Wednesday, April 26, 2017

Could North Korea's Artillery Destroy Seoul?

Kyle Mizokami, National Interest: Could North Korea Annihilate Seoul with Its Artillery?

For most armies, artillery is just one component of an all-arms force consisting of infantry, armor and artillery. But North Korea’s curious strategic location, with the enemy capital within striking range, has turned the country’s arsenal of howitzers and rocket launchers collectively into a weapon of mass destruction, capable of reducing Seoul to rubble within days. Or does it? Has the threat to the capital by North Korea’s “King of Battle” been overstated?

During the Cold War, North Korea built up an oversized army—and artillery corps—as part of its goal of re-invading South Korea. The North Korean People’s Army Artillery Command is responsible for 12,000 pieces of tube artillery and 2,300 pieces of multiple launch rocket artillery over 107-millimeters. The majority of tube artillery are 122-, 130-, 152- and 170-millimeter units, and on the rocket side the majority are 240-millimeter units.

Read more ....

WNU Editor: In my first visit to South Korea during the 1988 Olympics, I asked a good South Korean friend of mine that of all the weapons that North Korea had which did he fear the most .... his answer was .... the artillery. Over the years .... and many trips to South Korea .... when I asked that question I have always been given the same answer.  North Korea's artillery capacity is no joke ,,,, it is their weapon of mass destruction, and they will use it to destroy Seoul.


fazman said...

The point that south koreans fear it is understandable but that fear foes not mean that the threat has been overstated.
There are numerous analysts who seriously question the casualty rate given and the nths ability to continue a high fire raye after the initial salvo due to devestating anf accurate counter battery fire and the ensuing air attacks.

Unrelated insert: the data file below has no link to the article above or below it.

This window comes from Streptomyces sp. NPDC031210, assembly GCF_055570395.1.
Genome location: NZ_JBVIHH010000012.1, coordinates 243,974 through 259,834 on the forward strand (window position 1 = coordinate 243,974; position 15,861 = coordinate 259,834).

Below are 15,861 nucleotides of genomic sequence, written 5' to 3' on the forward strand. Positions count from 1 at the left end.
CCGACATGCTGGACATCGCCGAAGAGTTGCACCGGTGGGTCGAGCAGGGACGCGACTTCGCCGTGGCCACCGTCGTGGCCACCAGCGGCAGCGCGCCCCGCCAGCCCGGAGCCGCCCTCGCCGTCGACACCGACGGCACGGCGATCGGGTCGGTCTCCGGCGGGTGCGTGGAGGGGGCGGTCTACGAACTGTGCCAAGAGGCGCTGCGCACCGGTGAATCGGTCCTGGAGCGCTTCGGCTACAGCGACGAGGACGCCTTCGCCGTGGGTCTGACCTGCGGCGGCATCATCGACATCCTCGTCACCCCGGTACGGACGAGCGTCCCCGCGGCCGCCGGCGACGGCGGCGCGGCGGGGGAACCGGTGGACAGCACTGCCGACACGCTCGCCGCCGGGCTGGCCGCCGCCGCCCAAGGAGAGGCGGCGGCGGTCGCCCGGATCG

What is a definate is the casualties that a nuke will produce in japan.guam.hawaii or mainland u.s.

Anonymous said...

Fazman, I agree. However, I think it's better to be cautious than to be sorry. Especially as we're dealing with a civilian population on both sides (North and South) that will undoubtedly suffer. The only question is how much and what can be done to limit suffering on both sides.
What can be done depends largely on China. The North Korean regime is alive and well and could make great strides only because of China - that should be without doubt. Now when we come to accept this we should also accept that it's China that can end this. If China would stop trade with north Korea and combine it with clear messaging "stop your nuclear ambitions or else", the north Korean regime will stop. They'd hedge no choice. They can't keep using the money for nuclear ambitions when you have millions starving. And, combined with precision strikes against the nuclear test sites and laboratories they'd soon run out of options with no way forward. They will realise they can't have nuclear weapons and to avoid internal revolt they'll give up on it.
Kim is a goner. .he'll be dead before the end of this decade if he continues to go down the nuclear path. If he understands that, he'll strike a deal to lift sanctions and have weapons inspectors come in. He'll basically weigh chances of being assassinated over next few decades against being killed this decade if he continues his nuclear posture. He thinks he can join the big league club. But this is a mafia he can't join, they won't accept him. He burned too many bridges. It's over one way or the other. His choice is how long he wants to live.

fred lapides said...

Military analyists note that many many of the weapons displayed are FAKE

War News Updates Editor said...

Thank you for the link Fred. I am going to post it later.

Bob Huntley said...

If you are afraid of an attack it doesn't make sense to mass so many fighters in one place, in tight order. Nor equipment.